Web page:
For illustrated talks on natural history and history see www.peterlovetttalks.co.uk

For illustrated talks on natural history and history click here for www.peterlovetttalks.co.uk

Monday, 29 April 2019

Beefly on Ground Ivy on the Sussex Downs

 In preparation for a walk on Sunday in a few days (details here at Mid Sussex Ramblers), the route was checked out today.
 Wolstonbury Hill is a fine example of rare chalkland habitat.  And the grassland is being invaded by scrub and trees.  Over the years The Friends of Wolstonbury have tackled this encroachment under the direction of National Trust ranger, Mike Botterill.  This day I visited the area which has been cleared in recent month.  My hope was to see dormant orchids flowering but to no avail.
 Nice though, was to see a beefly honing in on Ground Ivy and some bumblebees that I didn't photograph

Early-purple orchids on the South Downs of Sussex today.





Above with Common Twayblades.

Some birds on Wostonbury Hill today; Yellowhammers, Skylarks, a Kite and a Buzzard

 It was for Early-purple orchids that I was on the hill today.
Some birds seen included;
 Yellowhammers a long way off.
 A Red Kite, I presumed, which flew past and was quickly gone.  Perhaps it was the Black Kite seen at Wiston this day and reported on  https://www.sos.org.uk/recent-sightings as flying eastwards [to Wolstonbury perhaps?].


 Skylarks were common.

 And a buzzard posed for some pic's.

Fornicating flies, Bibio anglicus

 A pair of fornicating flies settled on my trousers this afternoon on the Downs. Click on any picture to enlarge it.
 They obligingly crawled onto my finger without disturbing their copulation activity.  They are Bibio anglicus.
 The male has a big head and big eyes.  The female has a smaller head and smaller eyes.  Her head is black and her body redish.



Friday, 19 April 2019

Osmia caerulescens, Blue Mason Bees yesterday in West Sussex.

 This green-eyed bee was investigating a hole in a fence post in Cuckfield, West Sussex, from where a six inch nail had been removed some years ago.
 Thanks to Kim Leaver on https://www.facebook.com/groups/1590641777855221/?multi_permalinks=2260694824183243&comment_id=2262001780719214&notif_id=1555930558226114&notif_t=feedback_reaction_generic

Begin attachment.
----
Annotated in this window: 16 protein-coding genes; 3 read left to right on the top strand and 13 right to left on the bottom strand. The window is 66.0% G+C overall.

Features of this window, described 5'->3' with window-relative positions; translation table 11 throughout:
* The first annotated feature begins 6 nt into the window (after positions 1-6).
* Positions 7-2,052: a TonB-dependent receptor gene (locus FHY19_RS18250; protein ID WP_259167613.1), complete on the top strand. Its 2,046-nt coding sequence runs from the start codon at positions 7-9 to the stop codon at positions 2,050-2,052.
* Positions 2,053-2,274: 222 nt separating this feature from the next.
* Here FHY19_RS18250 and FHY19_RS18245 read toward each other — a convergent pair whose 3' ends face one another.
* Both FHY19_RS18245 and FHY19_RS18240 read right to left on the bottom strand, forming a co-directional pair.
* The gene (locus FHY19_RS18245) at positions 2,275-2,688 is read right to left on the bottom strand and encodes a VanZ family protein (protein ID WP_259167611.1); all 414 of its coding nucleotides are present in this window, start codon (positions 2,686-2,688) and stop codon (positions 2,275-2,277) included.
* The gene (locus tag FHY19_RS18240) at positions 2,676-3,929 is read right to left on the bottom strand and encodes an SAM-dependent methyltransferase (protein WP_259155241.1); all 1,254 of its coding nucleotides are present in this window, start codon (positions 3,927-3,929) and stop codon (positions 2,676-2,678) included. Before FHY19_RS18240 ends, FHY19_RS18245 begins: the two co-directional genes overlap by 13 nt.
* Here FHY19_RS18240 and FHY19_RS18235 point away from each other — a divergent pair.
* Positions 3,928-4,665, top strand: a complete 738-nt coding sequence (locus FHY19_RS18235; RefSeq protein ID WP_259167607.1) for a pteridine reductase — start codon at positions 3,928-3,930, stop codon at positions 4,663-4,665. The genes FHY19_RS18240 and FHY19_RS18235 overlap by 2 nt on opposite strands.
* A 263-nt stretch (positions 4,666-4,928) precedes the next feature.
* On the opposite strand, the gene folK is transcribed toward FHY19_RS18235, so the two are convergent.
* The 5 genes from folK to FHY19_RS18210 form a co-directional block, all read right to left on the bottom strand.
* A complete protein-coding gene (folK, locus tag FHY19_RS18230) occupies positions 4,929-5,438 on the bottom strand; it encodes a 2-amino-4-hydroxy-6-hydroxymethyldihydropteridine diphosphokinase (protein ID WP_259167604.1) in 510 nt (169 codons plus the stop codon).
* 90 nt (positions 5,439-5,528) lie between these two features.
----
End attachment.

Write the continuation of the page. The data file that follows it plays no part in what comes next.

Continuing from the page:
it is identified as a Blue Mason Bee male, Osmia caerulescens.

And above is the female from the same day in the garden.  Many thanks Kim for your help and advice.

Thursday, 18 April 2019

Orange-tip butterflies enticed into a Sussex garden. Patience is rewarded.

 Last year cuckoo flowers were left to grow in the flower borders of my Sussex garden, specifically to encourage butterflies.  One year later they are blooming well.
 According to https://butterfly-conservation.org, several crucifers are used as caterpillar foodplants, especially Cuckooflower (Cardamine pratensis), above in my garden and Garlic Mustard (Alliaria petiolata), which were also selectively allow to grow.


 Today my patience was rewarded with a female Orange-tip, Anthocharis cardamines.
Today and yesterday a male has been flying around.


 The Garlic mustard is visited by solitary bees above and below.



 Above is a parasitic Nomad bee.
This big headed bee is yet to be identified.
Some observations of the evolution of the garden over decades is illustrated in a talk,  
The evolution of a formal garden to a nature reserve – how to enjoy a garden more with less effort!   

Tuesday, 16 April 2019

Toothwort, Lathraea squamaria in Surrey

 14 April 2019, the Long Plantation, Kingswood, Surrey.  Lathraea squamaria is blooming.
See http://powo.science.kew.org/taxon/urn:lsid:ipni.org:names:662054-1 for detailed info'.




Here it is alongside a public footpath if you want to see it.

Saturday, 13 April 2019

Some bees in a Sussex garden this week

Lots of bee species flying now: a Garden Bumblebee queen above visiting fritillaries.
This is tricky to identify -- possibly a dark Common Carder Bee female Bombus pascuorum on rosemary.
 A honeybee.
 A Tree bumblebee worker pollinating black currants.
 This tiny little solitary bee might be a Common Mini-miner bee, Andrena minutula.


Another much larger solitary bee.



 Finally, it looks like a bee but it is a fly -- a beefly feeding a celandines.

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